By Humeyra Pamuk
WASHINGTON (Reuters) - Five Republican senators are warning President Donald Trump's new pick to run the Environmental Protection Agency, Andrew Wheeler, that their support for his nomination may hinge on his biofuels policy.
The senators, all from states hosting oil refineries, said they want to be assured that Wheeler would work to reduce the regulatory costs for oil companies of complying with the U.S. Renewable Fuel Standard before they decide on whether to back him as permanent chief of the EPA.
The Renewable Fuel Standard requires oil refiners to blend increasing amounts of biofuels like corn-based ethanol into their fuel each year, or purchase blending credits from those who do. The measure is intended to help farmers and reduce U.S. dependence on foreign energy sources, but oil refining companies - like Valero Energy Corp and billionaire investor Carl Icahn's CVR Energy Inc - complain it costs them a fortune.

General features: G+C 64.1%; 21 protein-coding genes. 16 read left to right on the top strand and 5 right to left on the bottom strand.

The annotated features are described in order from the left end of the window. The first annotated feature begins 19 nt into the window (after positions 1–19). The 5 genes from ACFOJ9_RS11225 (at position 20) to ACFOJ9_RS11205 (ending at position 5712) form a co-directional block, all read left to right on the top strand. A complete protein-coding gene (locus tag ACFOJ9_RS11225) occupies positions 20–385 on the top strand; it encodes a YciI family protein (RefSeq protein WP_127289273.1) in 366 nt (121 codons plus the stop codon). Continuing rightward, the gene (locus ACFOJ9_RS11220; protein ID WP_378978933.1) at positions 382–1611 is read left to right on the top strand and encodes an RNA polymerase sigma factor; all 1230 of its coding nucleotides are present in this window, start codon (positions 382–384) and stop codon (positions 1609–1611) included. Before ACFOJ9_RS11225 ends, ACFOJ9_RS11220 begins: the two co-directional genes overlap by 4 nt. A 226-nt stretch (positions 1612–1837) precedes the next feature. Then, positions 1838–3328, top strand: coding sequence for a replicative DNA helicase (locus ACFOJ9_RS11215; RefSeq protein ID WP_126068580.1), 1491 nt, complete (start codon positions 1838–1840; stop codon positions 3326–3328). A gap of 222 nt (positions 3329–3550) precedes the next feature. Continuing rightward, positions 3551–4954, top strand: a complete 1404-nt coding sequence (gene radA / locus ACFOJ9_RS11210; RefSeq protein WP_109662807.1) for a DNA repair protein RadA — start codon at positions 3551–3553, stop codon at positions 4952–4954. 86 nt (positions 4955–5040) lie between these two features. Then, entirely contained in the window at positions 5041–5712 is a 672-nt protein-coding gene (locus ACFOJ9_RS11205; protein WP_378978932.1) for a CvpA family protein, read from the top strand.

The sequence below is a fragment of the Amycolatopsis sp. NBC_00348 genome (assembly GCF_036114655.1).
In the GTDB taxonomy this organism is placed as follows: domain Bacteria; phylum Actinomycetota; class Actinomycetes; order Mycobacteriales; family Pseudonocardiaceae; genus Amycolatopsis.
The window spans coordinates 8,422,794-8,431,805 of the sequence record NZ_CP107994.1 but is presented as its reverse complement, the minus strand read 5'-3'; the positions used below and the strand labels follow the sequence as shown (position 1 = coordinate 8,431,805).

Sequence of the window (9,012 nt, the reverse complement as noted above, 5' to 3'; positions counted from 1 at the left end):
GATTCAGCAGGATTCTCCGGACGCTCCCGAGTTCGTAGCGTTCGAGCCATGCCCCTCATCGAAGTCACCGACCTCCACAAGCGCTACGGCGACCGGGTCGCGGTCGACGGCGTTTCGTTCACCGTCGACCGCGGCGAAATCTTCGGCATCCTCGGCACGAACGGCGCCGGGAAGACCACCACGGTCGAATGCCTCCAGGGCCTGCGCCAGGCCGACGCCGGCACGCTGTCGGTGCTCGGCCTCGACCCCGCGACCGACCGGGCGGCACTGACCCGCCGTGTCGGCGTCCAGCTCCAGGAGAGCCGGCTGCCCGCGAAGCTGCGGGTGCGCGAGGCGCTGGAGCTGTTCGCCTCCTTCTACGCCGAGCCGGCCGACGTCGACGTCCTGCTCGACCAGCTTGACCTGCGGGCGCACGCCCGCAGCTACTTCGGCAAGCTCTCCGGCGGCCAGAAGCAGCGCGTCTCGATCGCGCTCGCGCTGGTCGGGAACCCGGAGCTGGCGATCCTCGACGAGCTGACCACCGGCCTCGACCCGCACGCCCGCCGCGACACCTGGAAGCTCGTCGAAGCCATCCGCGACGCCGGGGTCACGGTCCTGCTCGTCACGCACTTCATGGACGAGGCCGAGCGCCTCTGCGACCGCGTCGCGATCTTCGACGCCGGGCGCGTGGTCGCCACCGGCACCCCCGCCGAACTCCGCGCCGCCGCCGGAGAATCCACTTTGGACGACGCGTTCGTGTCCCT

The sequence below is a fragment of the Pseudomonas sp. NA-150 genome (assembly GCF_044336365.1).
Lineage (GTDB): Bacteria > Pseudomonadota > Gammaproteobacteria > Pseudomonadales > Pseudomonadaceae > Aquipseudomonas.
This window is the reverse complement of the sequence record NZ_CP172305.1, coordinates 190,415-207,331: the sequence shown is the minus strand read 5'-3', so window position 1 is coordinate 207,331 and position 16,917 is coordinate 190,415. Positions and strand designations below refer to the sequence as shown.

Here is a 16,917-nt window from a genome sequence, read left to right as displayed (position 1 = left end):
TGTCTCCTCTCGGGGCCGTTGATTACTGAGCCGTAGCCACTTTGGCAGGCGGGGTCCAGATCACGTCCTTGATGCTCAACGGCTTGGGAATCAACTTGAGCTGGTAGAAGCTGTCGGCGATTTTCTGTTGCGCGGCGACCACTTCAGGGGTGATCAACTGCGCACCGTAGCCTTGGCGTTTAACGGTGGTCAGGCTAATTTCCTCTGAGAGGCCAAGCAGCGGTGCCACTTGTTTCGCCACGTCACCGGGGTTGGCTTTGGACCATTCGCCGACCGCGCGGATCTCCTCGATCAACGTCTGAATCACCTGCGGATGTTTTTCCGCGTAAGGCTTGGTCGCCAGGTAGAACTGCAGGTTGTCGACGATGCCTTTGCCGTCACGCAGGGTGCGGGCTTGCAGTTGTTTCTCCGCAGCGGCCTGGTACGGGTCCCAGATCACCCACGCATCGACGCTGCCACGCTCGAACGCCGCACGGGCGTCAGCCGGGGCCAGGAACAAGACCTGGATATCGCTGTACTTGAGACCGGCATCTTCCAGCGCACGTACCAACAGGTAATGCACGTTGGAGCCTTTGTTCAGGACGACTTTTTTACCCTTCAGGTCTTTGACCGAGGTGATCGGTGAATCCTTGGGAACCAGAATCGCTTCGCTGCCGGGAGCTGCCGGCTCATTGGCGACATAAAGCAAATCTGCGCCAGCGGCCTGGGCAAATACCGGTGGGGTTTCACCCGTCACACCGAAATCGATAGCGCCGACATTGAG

"Without an adequate proposal to meaningfully lower the regulatory burden ... we will have serious concerns with your nomination," the five Republican senators said in a letter to Wheeler dated Feb. 11.
The letter was signed by Ted Cruz of Texas, Pat Toomey of Pennsylvania, Michael Lee of Utah, as well as both John Kennedy and Bill Cassidy of Louisiana.
The five were due to meet with Wheeler later on Wednesday night to discuss biofuels, according to two sources familiar with the matter.
The EPA is working on a number of critical adjustments to its biofuel policy that are of interest to the oil industry, including resetting targets for annual biofuels blending volumes, lifting a summertime ban on higher-ethanol blends of gasoline, and proposing measures to limit speculation in the blending credit market.
In their letter, the senators asked Wheeler to provide his views on these and other issues before Feb. 22.
Wheeler, a longtime Washington insider and former coal lobbyist, took the reins at EPA on an interim basis in July after his predecessor, Scott Pruitt, resigned in a storm of controversy over his high spending on first-class travel, round-the-clock security, and office equipment.
Trump nominated him in January, but a full vote of the Senate is required for his confirmation.
(Reporting by Humeyra Pamuk in Washington; Writing by Richard Valdmanis; Editing by Matthew Lewis)